Milwaukee-Based Hospitality Linen Service Adds Equipment, Capacity


Wisconsin Hospitality Linen Service Supervisor Raul Bapo Canela tries out the new 10-module tunnel washer, which has doubled processing capacity. (Photos: WHLS)


The laundry struggled with handling fitted sheets, says WHLS General Manager Keith Scheffler, CLLM, but its new spreader has helped.


Folders are essential when processing hospitality linens. 

Matt Poe |

Production, productivity have increased as planned with expansion, GM says

MILWAUKEE — Wisconsin Hospitality Linen Service (WHLS) has been a growing business since it first opened its doors in 1996. 

Keith Scheffler, CLLM, general manager, says that the service was originally designed and built to launder 3 million pounds of soiled hospitality linen annually. 

The service quickly grew to 5 million pounds.

By 2016, WHLS was processing 10 million pounds of hospitality linens, including sheets, towels and restaurant linens—and further growth was on the horizon.

The company underwent a $2.3 million equipment expansion, which it opened with a “sheet-cutting” ceremony in December. The expansion will enable the company to double its current capacity. 

“At WHLS, we are excited to expand,” says Scheffler. “We were working at capacity with the 10-mod tunnel washer and wanted to improve efficiency in staffing.” 

WHLS provides commercial laundry services for Marcus Hotels & Resorts’ Wisconsin properties, as well as for other hotels in the Midwest. Scheffler says the company services 13 customers, all of which are hotels that provide rooms, spas and food-and-beverage services to guests.

“The new equipment, including an additional (tunnel) washer, dryers and finishing lines, will position us to double our capacity over the next five years,” says Tom Mason, senior vice president of Marcus Hotels & Resorts, who oversees WHLS operations.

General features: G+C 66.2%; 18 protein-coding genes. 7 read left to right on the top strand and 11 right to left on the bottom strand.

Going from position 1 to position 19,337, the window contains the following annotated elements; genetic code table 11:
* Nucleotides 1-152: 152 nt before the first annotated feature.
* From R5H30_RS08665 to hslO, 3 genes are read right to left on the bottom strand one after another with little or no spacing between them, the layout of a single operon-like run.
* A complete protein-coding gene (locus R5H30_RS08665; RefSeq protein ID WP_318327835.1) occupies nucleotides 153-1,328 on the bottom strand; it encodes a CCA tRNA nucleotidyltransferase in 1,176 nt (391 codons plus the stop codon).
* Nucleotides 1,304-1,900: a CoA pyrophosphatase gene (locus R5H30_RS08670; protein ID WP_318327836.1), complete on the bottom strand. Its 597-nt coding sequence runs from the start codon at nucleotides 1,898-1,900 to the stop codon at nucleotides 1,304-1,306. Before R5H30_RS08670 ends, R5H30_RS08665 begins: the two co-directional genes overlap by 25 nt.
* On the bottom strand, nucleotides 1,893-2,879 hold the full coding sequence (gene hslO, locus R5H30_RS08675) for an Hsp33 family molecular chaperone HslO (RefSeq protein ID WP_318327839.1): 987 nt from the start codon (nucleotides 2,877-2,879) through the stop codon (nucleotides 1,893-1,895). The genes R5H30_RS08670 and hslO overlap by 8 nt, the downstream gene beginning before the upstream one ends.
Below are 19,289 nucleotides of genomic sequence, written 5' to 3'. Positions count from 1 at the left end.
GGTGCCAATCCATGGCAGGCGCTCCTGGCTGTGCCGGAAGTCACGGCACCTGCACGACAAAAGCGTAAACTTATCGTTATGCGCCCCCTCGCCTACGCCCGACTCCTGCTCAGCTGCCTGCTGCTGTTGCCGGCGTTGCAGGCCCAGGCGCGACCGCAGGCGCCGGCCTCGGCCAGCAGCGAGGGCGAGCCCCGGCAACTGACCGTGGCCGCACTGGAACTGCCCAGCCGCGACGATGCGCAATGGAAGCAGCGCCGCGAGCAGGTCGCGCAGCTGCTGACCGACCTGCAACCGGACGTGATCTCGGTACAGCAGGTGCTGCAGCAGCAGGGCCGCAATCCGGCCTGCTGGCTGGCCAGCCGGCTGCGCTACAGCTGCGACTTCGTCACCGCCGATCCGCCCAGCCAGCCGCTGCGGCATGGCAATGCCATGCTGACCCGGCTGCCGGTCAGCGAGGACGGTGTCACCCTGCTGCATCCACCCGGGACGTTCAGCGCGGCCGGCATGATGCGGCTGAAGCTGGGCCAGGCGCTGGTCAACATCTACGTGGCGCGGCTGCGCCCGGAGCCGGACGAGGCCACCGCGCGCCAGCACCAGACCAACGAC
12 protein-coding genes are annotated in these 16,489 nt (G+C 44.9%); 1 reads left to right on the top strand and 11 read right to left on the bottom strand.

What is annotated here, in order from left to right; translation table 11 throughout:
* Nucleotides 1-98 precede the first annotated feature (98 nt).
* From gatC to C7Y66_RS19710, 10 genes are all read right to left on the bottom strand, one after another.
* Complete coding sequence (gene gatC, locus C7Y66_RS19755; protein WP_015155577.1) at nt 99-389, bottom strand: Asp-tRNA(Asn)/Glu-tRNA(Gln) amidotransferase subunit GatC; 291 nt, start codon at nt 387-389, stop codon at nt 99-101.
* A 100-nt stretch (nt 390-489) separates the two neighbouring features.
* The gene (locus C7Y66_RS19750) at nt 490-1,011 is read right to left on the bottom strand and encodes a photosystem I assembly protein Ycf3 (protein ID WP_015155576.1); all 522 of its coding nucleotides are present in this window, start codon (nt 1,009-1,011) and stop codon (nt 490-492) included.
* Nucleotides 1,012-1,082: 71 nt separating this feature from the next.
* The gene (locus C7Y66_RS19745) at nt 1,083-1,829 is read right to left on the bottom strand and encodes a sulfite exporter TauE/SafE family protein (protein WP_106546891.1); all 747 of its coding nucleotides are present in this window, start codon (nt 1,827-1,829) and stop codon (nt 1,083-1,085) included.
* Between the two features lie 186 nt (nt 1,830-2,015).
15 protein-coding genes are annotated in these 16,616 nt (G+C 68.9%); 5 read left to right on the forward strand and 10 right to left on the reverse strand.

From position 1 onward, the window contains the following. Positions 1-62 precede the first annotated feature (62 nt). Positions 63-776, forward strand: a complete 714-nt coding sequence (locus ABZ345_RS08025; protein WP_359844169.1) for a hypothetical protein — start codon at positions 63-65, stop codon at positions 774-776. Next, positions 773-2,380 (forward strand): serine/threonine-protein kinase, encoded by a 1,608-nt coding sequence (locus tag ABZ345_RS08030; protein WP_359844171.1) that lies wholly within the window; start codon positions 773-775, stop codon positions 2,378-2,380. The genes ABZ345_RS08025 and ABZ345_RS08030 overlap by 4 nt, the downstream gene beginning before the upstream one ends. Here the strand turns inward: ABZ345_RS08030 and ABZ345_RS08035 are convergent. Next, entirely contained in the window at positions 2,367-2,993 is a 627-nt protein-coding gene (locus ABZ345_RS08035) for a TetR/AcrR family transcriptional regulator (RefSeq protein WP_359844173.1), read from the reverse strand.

WHLS was created out of a need to launder linen for three major hotels, Scheffler says. 

“It was determined that the best way to do that was to build a central laundry facility in the Milwaukee area,” he says.

The business was founded by Marcus Hotels & Resorts in 1995, and WHLS started processing hospitality goods in 1996. By 2001, the company’s business had outpaced its first location. So, WHLS moved to its current location across from Mitchell International Airport on Milwaukee’s south side. 

That move enabled the service to double its 5 million pounds of business to its current 10 million pounds. 

The plant has 32,000 square feet of space for its operations. Scheffler says 26,000 square feet is used for production. Engineering and office space takes up the remaining 6,000 square feet. 

He says it takes between 32 and 40 associates to process the linens. That personnel total increases or decreases based on the season.

In terms of production equipment, Scheffler says the company had been using a 10-module, 110-pound Lavatec tunnel washer; five Lavatec dryers and towel folders; and two two-roll, 32-inch Lavatec thermal ironers. 

The recent equipment expansion added another 10-module, 110-pound Milnor tunnel washer and five Milnor dryers, according to Scheffler. WHLS also added two 60-hp Cleaver-Brooks boilers and replaced its air compressor with two 75-hp Quincy compressors.

The expansion included two two-roll, 48-inch self-contained Jensen thermal fluid ironers, which Scheffler says has helped with one of the company’s bigger challenges.

“Fitted sheets were always a challenge,” he says. “They still are, but with the Jensen spreader, we can now run them through the folder rather than full-dry and hand-fold.” 

Another challenge, according to Scheffler, is the fact that WHLS is a customer-owned goods (COG) plant.

“Being a COG plant requires us to turn linen around in 24 hours,” he says. “This is difficult when we don’t have enough of one product to meet our 110-pound requirements for a washload. That means we have to combine products (not customers) and then sort them back out after the washing process. That takes time, and time is not our friend.”

Fortunately, the new equipment is working well for the company.

“So far, all equipment is operating as expected. Production and productivity has increased as we planned,” Scheffler says. 

He says WHLS is positioned well for the future. The company is poised to bring on an additional 8 million pounds of business and increase the number of clients it serves, all while keeping a high standard of quality and consistency.

“Many hotels prefer to outsource their laundry services to a third party,” says Mason. “As the only central laundry facility in the area that is owned and operated by a hospitality company, we understand the needs and challenges of the industry.” 

About the author

Matt Poe

American Trade Magazines


Matt Poe is editor of American Laundry News. He can be reached at or 866-942-5694.


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